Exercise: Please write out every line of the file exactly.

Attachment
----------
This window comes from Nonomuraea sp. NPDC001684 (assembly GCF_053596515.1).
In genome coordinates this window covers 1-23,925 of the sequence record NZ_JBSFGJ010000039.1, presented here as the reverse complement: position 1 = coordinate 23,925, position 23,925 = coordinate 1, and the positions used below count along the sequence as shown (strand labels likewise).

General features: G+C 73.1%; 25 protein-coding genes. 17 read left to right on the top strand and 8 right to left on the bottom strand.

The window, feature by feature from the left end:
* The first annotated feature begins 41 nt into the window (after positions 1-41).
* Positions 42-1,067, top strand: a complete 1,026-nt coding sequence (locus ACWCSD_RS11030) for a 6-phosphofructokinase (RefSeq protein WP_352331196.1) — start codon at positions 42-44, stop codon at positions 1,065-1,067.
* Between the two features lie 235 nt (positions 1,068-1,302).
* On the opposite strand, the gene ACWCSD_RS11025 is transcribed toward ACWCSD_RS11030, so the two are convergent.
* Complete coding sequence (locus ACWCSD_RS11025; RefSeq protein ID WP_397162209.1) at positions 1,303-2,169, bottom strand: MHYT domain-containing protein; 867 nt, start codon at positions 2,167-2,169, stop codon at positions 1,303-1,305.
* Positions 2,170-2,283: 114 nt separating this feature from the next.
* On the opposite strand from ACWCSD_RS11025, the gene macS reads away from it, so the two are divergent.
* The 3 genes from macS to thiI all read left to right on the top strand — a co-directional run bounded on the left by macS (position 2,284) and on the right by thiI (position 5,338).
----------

This window comes from Nonomuraea sp. NPDC001684 (assembly GCF_053596515.1).
In genome coordinates this window covers 1-23,925 of the sequence record NZ_JBSFGJ010000039.1, presented here as the reverse complement: position 1 = coordinate 23,925, position 23,925 = coordinate 1, and the positions used below count along the sequence as shown (strand labels likewise).

General features: G+C 73.1%; 25 protein-coding genes. 17 read left to right on the top strand and 8 right to left on the bottom strand.

The window, feature by feature from the left end:
* The first annotated feature begins 41 nt into the window (after positions 1-41).
* Positions 42-1,067, top strand: a complete 1,026-nt coding sequence (locus ACWCSD_RS11030) for a 6-phosphofructokinase (RefSeq protein WP_352331196.1) — start codon at positions 42-44, stop codon at positions 1,065-1,067.
* Between the two features lie 235 nt (positions 1,068-1,302).
* On the opposite strand, the gene ACWCSD_RS11025 is transcribed toward ACWCSD_RS11030, so the two are convergent.
* Complete coding sequence (locus ACWCSD_RS11025; RefSeq protein ID WP_397162209.1) at positions 1,303-2,169, bottom strand: MHYT domain-containing protein; 867 nt, start codon at positions 2,167-2,169, stop codon at positions 1,303-1,305.
* Positions 2,170-2,283: 114 nt separating this feature from the next.
* On the opposite strand from ACWCSD_RS11025, the gene macS reads away from it, so the two are divergent.
* The 3 genes from macS to thiI all read left to right on the top strand — a co-directional run bounded on the left by macS (position 2,284) and on the right by thiI (position 5,338).